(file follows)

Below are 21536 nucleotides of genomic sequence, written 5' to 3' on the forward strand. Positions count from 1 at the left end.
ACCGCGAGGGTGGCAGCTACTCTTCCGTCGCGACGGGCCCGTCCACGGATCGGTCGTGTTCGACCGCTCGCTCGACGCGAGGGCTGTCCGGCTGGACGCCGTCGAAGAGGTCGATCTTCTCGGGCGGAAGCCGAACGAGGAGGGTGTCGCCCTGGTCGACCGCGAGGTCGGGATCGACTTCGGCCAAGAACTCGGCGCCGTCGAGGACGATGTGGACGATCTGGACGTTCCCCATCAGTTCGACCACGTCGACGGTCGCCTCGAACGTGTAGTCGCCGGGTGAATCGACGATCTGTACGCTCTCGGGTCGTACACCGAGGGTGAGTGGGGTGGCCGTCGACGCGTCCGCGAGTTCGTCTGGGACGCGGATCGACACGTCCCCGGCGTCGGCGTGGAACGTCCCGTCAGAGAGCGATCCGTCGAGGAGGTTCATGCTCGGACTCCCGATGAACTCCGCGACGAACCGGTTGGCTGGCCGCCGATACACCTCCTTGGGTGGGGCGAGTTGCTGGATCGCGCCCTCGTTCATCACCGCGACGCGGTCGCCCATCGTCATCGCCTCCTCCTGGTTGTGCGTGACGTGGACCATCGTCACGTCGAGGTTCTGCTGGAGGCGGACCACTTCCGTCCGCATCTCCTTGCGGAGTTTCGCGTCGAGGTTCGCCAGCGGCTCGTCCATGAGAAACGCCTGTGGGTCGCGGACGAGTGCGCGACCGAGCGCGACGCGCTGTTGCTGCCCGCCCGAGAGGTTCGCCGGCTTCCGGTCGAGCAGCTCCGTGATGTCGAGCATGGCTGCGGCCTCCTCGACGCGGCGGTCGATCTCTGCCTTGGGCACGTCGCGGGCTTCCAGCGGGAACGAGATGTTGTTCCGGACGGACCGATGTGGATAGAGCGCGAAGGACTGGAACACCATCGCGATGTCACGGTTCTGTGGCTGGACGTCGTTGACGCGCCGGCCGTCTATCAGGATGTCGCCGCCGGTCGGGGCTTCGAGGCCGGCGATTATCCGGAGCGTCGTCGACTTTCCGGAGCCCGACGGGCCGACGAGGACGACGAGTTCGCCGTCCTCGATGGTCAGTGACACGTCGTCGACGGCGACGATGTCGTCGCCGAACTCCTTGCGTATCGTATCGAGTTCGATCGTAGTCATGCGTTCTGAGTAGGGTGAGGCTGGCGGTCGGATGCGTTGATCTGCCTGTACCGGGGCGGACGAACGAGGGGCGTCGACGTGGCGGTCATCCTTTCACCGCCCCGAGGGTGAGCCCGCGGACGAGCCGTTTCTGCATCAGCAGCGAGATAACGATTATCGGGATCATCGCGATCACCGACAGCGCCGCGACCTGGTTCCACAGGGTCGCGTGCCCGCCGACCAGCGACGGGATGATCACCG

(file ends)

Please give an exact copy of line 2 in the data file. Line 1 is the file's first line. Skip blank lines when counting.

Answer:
ACCGCGAGGGTGGCAGCTACTCTTCCGTCGCGACGGGCCCGTCCACGGATCGGTCGTGTTCGACCGCTCGCTCGACGCGAGGGCTGTCCGGCTGGACGCCGTCGAAGAGGTCGATCTTCTCGGGCGGAAGCCGAACGAGGAGGGTGTCGCCCTGGTCGACCGCGAGGTCGGGATCGACTTCGGCCAAGAACTCGGCGCCGTCGAGGACGATGTGGACGATCTGGACGTTCCCCATCAGTTCGACCACGTCGACGGTCGCCTCGAACGTGTAGTCGCCGGGTGAATCGACGATCTGTACGCTCTCGGGTCGTACACCGAGGGTGAGTGGGGTGGCCGTCGACGCGTCCGCGAGTTCGTCTGGGACGCGGATCGACACGTCCCCGGCGTCGGCGTGGAACGTCCCGTCAGAGAGCGATCCGTCGAGGAGGTTCATGCTCGGACTCCCGATGAACTCCGCGACGAACCGGTTGGCTGGCCGCCGATACACCTCCTTGGGTGGGGCGAGTTGCTGGATCGCGCCCTCGTTCATCACCGCGACGCGGTCGCCCATCGTCATCGCCTCCTCCTGGTTGTGCGTGACGTGGACCATCGTCACGTCGAGGTTCTGCTGGAGGCGGACCACTTCCGTCCGCATCTCCTTGCGGAGTTTCGCGTCGAGGTTCGCCAGCGGCTCGTCCATGAGAAACGCCTGTGGGTCGCGGACGAGTGCGCGACCGAGCGCGACGCGCTGTTGCTGCCCGCCCGAGAGGTTCGCCGGCTTCCGGTCGAGCAGCTCCGTGATGTCGAGCATGGCTGCGGCCTCCTCGACGCGGCGGTCGATCTCTGCCTTGGGCACGTCGCGGGCTTCCAGCGGGAACGAGATGTTGTTCCGGACGGACCGATGTGGATAGAGCGCGAAGGACTGGAACACCATCGCGATGTCACGGTTCTGTGGCTGGACGTCGTTGACGCGCCGGCCGTCTATCAGGATGTCGCCGCCGGTCGGGGCTTCGAGGCCGGCGATTATCCGGAGCGTCGTCGACTTTCCGGAGCCCGACGGGCCGACGAGGACGACGAGTTCGCCGTCCTCGATGGTCAGTGACACGTCGTCGACGGCGACGATGTCGTCGCCGAACTCCTTGCGTATCGTATCGAGTTCGATCGTAGTCATGCGTTCTGAGTAGGGTGAGGCTGGCGGTCGGATGCGTTGATCTGCCTGTACCGGGGCGGACGAACGAGGGGCGTCGACGTGGCGGTCATCCTTTCACCGCCCCGAGGGTGAGCCCGCGGACGAGCCGTTTCTGCATCAGCAGCGAGATAACGATTATCGGGATCATCGCGATCACCGACAGCGCCGCGACCTGGTTCCACAGGGTCGCGTGCCCGCCGACCAGCGACGGGATGATCACCG